I'm finally back at my apartment in good old Athens, with my well-stocked kitchen. Yesterday I didn't get to blog--in fact, I really didn't even get to cook much--because a wicked thunderstorm blew through around dinnertime. The power went out for a while, and even once it came back on I didn't want to try to cook anything for fear that it might go out again. So yesterday for dinner I had a hummus sandwich on fresh whole wheat sourdough that I purchased from the farmer's market in Atlanta before I came back that morning. I just found some prepared hummus in the fridge, and I threw on some cucumber slices and a tomato slice and some mung bean sprouts. I never had mung bean sprouts before, but they were so yummy--juicy and kind of sweet.
Lunch yesterday was a little more fun. Also at the farmer's market that morning I had bought some portabella mushroom caps, and I decided to grill myself a portabella steak for lunch. I marinated it in Worcestershire sauce (veg, of course), a little liquid smoke, and some salt and pepper and garlic powder. Then I popped it on the old George Foreman and in five minutes had a grilled mushroom. I had a nice salad with it and it was a very lovely lunch. No picture--my camera was still packed up and I was too hungry to rummage around for it. But I'm going to duplicate the meal one night this week, when my husband can partake with me, and I'll share a photo then.
This morning I made French toast, but it didn't come out as well as it usually does. A little too dry, I think. I don't know why; I make French toast often and usually don't have a problem with it. Oh well, sometimes recipes flop for inexplicable reasons. Anyway, I used:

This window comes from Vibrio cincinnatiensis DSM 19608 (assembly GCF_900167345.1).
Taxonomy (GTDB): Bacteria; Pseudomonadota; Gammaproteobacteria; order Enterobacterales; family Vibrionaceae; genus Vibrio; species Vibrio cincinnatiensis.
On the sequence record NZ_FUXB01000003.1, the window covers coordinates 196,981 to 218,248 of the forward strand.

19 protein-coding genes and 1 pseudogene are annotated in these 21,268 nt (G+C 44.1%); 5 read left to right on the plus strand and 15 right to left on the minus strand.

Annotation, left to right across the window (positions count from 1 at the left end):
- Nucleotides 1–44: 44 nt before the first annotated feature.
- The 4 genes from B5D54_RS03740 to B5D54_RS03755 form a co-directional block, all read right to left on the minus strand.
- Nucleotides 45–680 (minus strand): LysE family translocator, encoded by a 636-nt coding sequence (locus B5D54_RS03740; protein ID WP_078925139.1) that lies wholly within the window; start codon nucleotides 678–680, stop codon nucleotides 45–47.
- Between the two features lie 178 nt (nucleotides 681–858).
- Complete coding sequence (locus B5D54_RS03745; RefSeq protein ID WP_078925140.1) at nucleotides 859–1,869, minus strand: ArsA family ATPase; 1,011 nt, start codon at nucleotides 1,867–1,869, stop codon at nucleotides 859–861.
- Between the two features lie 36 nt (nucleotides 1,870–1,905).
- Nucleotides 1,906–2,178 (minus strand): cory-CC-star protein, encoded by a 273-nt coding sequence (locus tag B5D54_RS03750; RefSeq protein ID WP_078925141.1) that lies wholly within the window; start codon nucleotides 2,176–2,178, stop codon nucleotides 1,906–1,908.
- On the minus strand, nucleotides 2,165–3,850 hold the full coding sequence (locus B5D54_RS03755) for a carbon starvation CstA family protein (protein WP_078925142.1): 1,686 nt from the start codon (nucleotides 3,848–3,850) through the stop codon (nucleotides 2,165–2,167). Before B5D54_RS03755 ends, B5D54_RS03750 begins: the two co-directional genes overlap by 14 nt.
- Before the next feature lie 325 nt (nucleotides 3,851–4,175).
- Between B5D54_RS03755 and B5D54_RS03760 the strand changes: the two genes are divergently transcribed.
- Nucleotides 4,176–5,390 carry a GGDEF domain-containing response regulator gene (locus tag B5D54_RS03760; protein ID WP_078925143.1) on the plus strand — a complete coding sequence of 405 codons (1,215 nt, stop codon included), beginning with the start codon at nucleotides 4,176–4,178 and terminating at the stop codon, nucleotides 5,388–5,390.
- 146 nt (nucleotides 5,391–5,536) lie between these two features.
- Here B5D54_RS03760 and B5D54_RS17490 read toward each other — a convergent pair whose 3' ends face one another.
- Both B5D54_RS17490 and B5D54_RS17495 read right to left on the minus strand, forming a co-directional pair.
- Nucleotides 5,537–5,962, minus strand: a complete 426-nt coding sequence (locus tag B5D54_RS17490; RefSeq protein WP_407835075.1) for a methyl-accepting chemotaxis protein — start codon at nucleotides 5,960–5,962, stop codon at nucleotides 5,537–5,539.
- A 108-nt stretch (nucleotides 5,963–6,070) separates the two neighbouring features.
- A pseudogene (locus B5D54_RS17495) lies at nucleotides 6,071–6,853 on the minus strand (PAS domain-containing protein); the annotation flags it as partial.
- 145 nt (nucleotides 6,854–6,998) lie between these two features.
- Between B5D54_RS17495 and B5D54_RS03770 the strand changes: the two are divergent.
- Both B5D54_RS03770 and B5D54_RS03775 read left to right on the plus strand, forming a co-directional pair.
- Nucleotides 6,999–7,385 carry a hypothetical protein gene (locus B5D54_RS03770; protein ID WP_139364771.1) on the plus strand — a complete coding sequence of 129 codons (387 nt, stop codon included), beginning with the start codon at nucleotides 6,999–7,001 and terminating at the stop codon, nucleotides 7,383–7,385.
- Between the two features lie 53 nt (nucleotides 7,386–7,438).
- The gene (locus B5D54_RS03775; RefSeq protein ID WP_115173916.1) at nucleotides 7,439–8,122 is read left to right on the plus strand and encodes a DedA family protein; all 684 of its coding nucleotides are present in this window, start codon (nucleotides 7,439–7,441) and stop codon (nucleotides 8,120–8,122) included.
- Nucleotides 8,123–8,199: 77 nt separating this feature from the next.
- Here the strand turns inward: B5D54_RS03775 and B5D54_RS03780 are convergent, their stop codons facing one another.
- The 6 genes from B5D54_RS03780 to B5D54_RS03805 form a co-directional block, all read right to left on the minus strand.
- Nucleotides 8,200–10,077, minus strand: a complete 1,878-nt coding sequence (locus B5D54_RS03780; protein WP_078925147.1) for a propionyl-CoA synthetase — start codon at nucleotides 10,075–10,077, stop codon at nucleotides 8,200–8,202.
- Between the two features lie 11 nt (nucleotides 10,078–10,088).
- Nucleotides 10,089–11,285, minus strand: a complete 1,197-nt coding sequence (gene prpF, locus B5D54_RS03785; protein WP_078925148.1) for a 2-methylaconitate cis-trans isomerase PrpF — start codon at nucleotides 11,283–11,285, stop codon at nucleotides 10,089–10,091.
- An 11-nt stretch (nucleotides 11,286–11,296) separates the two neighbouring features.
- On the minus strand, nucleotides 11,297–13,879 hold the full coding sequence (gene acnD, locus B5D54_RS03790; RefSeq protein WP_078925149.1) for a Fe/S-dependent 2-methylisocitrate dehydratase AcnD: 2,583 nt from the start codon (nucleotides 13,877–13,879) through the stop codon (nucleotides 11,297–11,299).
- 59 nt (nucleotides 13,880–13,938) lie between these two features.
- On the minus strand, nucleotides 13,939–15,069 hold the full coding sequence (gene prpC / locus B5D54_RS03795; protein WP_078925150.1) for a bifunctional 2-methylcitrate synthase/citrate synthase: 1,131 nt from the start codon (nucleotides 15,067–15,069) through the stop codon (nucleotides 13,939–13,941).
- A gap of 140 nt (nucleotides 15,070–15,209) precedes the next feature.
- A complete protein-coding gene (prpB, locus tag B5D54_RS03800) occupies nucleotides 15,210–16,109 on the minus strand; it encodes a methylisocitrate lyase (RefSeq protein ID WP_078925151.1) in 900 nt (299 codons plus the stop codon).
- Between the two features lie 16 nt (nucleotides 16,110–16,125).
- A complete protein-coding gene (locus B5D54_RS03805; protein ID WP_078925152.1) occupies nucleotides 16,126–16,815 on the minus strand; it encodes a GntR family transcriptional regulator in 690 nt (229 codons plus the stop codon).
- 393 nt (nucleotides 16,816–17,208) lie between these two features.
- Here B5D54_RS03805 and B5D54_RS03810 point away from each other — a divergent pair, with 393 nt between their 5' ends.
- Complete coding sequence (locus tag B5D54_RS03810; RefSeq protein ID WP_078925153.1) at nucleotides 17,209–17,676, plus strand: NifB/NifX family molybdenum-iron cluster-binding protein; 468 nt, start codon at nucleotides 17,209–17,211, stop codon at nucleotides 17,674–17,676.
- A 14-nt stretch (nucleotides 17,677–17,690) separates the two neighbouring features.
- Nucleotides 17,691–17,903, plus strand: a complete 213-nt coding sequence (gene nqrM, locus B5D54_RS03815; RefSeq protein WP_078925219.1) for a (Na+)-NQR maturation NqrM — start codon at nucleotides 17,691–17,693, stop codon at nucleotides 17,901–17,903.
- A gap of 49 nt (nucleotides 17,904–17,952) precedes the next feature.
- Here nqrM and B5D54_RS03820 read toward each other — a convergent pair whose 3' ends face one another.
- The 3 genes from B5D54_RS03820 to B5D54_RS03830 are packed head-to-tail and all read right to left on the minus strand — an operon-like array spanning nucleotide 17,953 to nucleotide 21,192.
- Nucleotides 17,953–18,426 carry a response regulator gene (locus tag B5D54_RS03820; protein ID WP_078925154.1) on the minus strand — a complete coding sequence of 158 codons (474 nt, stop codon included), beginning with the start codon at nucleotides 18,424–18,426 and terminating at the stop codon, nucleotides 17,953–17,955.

Whole wheat sourdough bread
It still came out well enough, and I served it with sliced bananas, maple syrup, and some Soyatoo! whipped soy topping. And I can't complain!
I had a girlfriend over this afternoon, and I planned to cook lunch for us. Never decided what I would make. But we spent so much time just chatting and catching up that we completely missed lunch time, and she had to leave. But I'm going to have her over again one night this week and really cook something--I'm thinking sushi, maybe... Anyway, I just had a plain salad for lunch, and then some crackers with crunchy peanut butter.
I made some pumpkin bread from my new vegan cookbook (called Vegan Vittles), with just a couple of modifications. The recipe called for maple syrup but I replaced it with blackstrap molasses because I don't really like the flavor of maple syrup except on pancakes, French toast, etc. As a result the loaf came out pretty dark and not very beautiful. It still tastes great though. It really is like a bread--most pumpkin "bread" recipes are really pumpkin cake, but this is drier and denser, just what I was hoping for.
For dinner I made an adaptation of Leslie's sloppy lentils (which was an adaptation of JenniferShmoo's recipe!).
Here's a picture of it cooking in my lovely big soup pot! I left out the carrot because I didn't have one, and I added Worcestershire sauce and liquid smoke. I used a whole lot less cayenne pepper than I usually use when making legumes, and it had just enough spice to make it interesting enough for me but the heat didn't overwhelm the dish. I loved the kale! I just shredded mine instead of mincing it so I had some pretty big kale leaves simmering around in there, but it was so yummy! I'm hooked on kale now--maybe I'll cook it every day. I served the sloppy lentils with a slice of mine and Bob's favorite bread (from The Grit).
Oh, and I made a new friend when I was chopping the kale--there was a ladybug hanging out among the leaves. I tried to take a picture but apparently he was camera shy. Anyway, he's been chilling in my fridge ever since yesterday morning, the poor guy. I took him out and put him on the lawn, and I'm sure the August evening heat is thawing him out quite nicely.
Thanks for all your cookbook suggestions! I got the one I did because it is short and has some very basic recipes in it that I can do a lot with. I'm going to make some almond cream "cheese" to put on the pumpkin bread. I'll let you know how it comes out! The cookbook also has a lot of good information about cruelty in the egg and dairy industries. It's hard to read and hard to talk about, but I would recommend Vegan Vittles for the intro alone to anyone who is considering becoming vegan but just not sure (like I was) that these industries are really as cruel as the meat industry.